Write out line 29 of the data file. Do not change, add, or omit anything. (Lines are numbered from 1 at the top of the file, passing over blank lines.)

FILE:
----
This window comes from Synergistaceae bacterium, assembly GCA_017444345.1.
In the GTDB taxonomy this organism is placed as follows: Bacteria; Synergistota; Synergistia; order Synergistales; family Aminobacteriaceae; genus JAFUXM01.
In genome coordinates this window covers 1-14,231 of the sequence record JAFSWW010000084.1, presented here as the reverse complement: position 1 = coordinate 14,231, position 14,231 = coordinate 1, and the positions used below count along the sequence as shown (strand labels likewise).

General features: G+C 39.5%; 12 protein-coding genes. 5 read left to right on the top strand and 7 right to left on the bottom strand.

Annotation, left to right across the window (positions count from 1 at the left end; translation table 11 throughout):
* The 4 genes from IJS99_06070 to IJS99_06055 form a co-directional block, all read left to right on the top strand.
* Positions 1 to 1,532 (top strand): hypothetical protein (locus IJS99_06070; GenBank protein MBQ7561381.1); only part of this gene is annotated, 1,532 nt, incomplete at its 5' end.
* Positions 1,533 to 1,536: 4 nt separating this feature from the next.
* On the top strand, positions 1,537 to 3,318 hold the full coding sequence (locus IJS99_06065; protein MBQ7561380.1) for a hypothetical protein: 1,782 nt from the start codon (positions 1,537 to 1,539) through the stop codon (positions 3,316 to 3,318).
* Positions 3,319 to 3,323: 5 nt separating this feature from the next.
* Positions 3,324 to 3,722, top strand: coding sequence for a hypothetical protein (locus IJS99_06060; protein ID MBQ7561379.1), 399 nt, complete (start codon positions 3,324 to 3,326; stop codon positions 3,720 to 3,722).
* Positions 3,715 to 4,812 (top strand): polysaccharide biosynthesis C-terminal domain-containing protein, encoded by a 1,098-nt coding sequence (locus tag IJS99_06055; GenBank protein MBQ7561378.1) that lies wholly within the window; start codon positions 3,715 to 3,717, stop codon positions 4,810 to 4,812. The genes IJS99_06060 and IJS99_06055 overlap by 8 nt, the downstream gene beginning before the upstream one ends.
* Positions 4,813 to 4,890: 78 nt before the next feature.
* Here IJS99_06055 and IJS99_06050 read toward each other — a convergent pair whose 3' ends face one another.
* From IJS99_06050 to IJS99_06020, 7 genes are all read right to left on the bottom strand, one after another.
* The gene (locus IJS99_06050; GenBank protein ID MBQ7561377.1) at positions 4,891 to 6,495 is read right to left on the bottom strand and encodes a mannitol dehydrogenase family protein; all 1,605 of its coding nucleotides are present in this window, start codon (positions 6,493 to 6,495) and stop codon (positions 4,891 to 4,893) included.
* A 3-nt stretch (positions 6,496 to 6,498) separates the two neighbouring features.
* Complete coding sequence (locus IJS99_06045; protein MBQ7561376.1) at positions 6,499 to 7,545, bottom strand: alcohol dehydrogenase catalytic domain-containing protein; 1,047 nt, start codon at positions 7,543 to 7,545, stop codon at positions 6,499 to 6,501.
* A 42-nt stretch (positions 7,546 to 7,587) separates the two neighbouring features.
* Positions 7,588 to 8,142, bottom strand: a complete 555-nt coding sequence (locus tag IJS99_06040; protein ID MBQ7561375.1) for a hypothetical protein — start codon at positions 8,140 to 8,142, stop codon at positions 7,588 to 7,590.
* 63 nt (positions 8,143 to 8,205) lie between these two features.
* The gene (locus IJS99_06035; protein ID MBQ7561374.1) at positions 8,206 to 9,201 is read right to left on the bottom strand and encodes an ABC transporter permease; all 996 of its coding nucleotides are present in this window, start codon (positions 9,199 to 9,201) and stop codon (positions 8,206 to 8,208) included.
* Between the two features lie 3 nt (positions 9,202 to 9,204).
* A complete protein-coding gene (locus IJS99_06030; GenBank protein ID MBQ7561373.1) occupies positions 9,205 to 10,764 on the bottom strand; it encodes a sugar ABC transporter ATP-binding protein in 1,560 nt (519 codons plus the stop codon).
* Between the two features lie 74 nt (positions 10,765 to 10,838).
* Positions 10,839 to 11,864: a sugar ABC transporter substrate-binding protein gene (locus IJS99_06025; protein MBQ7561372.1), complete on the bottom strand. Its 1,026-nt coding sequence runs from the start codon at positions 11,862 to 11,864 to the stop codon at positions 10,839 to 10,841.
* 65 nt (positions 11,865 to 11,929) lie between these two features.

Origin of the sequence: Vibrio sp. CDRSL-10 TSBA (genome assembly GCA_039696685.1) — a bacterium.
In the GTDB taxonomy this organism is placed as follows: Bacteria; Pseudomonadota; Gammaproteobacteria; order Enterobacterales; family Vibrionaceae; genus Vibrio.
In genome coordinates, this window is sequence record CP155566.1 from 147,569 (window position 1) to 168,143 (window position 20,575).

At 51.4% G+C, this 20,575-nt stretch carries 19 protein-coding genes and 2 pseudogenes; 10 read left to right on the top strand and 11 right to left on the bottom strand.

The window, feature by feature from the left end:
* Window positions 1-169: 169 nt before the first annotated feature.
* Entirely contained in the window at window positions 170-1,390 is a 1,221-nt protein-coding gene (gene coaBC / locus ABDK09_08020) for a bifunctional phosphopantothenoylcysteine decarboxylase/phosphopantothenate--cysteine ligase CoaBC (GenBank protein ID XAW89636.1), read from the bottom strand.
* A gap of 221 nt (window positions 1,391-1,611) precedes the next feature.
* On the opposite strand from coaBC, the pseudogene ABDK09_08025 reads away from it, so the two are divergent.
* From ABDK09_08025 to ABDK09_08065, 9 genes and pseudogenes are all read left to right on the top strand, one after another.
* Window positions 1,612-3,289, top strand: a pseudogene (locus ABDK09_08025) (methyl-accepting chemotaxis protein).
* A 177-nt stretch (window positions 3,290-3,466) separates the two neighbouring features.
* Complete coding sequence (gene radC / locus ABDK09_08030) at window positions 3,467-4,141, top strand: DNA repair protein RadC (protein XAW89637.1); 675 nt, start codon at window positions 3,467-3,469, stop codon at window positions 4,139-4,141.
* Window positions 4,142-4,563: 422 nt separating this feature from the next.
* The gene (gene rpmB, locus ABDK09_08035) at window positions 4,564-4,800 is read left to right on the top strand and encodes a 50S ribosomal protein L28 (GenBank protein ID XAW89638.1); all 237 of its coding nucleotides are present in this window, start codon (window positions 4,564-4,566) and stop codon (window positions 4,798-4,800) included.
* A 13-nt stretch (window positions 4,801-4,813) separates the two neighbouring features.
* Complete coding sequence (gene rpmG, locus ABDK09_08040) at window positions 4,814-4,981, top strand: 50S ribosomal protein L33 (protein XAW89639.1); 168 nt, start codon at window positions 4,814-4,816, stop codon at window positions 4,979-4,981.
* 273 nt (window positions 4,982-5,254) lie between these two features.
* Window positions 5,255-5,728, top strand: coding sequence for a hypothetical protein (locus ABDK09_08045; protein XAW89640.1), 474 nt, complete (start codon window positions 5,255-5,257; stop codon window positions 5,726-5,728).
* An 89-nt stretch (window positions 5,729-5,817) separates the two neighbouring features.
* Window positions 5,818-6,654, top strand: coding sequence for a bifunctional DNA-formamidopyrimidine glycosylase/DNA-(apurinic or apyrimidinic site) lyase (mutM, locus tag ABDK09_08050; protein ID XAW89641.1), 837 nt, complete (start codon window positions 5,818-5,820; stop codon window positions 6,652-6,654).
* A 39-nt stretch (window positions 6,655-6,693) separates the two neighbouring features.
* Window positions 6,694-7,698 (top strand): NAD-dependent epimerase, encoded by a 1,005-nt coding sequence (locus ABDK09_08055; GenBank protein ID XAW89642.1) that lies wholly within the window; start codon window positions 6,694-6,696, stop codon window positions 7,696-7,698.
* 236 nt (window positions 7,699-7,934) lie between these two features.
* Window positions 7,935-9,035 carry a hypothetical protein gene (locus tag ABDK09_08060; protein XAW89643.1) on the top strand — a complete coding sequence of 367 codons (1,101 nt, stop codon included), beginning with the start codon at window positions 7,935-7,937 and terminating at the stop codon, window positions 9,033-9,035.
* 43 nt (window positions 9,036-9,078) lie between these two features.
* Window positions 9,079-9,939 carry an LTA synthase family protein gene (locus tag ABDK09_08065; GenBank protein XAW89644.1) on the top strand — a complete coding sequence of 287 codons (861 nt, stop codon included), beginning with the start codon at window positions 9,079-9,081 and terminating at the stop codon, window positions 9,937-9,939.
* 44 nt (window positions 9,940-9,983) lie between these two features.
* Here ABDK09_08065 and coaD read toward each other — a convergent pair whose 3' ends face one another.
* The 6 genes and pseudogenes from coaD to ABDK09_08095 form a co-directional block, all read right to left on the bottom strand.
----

In the GTDB taxonomy this organism is placed as follows: Bacteria; Pseudomonadota; Gammaproteobacteria; order Enterobacterales; family Vibrionaceae; genus Vibrio.